Lumpenproletariat.org is an independent, non-partisan, low-budget, journal (website/weblog/blog) devoted to the emancipation of the working classes through critical free speech.  Thank you for reading. Also follow our Twitter feed: @LumpenMessina Testify. (It’s right outside your door.)
Dedicated to the comrades of socioeconomic equanimity, friends and enemies. El respeto al derecho ajeno es la paz.  Energy of mindfulness goes out to all the homies out there in the hood. Stay up, homies. We need to get up, get out, and get somethin‘.
Please contribute relevant content to Lumpenproletariat.org. If you would like to contribute your thesis, poem, song, dissertation, essay, article, or prose or just share your thoughts on lumpenproletariat life, working class life, or your personal struggle, or if you would like to help the endless work of Lumpenproletariat.org, mindfully contact founder and site administrator, Messina at firstname.lastname@example.org.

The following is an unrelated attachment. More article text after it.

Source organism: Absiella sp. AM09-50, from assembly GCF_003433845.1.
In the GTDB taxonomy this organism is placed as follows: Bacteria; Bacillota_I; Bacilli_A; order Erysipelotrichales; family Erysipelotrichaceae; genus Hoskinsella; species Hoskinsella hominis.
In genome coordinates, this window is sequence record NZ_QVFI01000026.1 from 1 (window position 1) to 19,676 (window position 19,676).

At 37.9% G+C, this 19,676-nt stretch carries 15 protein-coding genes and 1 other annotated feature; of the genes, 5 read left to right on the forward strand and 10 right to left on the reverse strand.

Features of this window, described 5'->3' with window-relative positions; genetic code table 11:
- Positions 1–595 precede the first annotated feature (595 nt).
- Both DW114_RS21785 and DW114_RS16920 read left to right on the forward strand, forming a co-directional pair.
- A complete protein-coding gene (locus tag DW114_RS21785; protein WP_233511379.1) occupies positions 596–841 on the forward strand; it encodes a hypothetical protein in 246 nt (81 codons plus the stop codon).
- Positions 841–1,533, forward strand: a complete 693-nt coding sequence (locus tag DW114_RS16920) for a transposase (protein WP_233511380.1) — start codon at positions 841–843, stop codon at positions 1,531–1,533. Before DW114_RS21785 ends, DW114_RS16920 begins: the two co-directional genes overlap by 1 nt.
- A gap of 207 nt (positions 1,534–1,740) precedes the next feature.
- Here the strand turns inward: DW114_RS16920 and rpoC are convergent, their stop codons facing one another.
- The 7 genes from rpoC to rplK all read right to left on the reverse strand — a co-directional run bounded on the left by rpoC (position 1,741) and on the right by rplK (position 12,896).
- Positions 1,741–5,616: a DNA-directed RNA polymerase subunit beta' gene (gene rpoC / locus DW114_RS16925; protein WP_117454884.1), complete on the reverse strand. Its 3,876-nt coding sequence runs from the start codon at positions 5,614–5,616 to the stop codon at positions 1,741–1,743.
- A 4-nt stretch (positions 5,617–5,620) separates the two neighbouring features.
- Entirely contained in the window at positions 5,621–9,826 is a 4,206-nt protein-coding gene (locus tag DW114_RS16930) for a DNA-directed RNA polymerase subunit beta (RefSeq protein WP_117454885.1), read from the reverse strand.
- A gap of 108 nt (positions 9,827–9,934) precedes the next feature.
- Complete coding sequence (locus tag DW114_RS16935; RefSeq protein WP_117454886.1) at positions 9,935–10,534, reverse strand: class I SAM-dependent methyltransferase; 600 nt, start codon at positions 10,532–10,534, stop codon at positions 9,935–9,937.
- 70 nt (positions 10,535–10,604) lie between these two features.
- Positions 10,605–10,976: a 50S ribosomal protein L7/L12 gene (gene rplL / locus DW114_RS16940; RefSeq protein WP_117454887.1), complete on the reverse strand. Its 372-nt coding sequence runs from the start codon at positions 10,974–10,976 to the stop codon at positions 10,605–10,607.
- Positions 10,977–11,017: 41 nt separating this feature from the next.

How will you make it, if you never even try?
“Viva Tirado” (interpreted live on TV) by El Chicano
“Viva Tirado” interpreted by El Chicano
 This site began as an expedient repository for popular culture news and information transmitted from one working class sibling to another, who was engulfed in academia. One may not have time to listen or read now, but one can always visit later. “Before we go any further, let’s be friends.”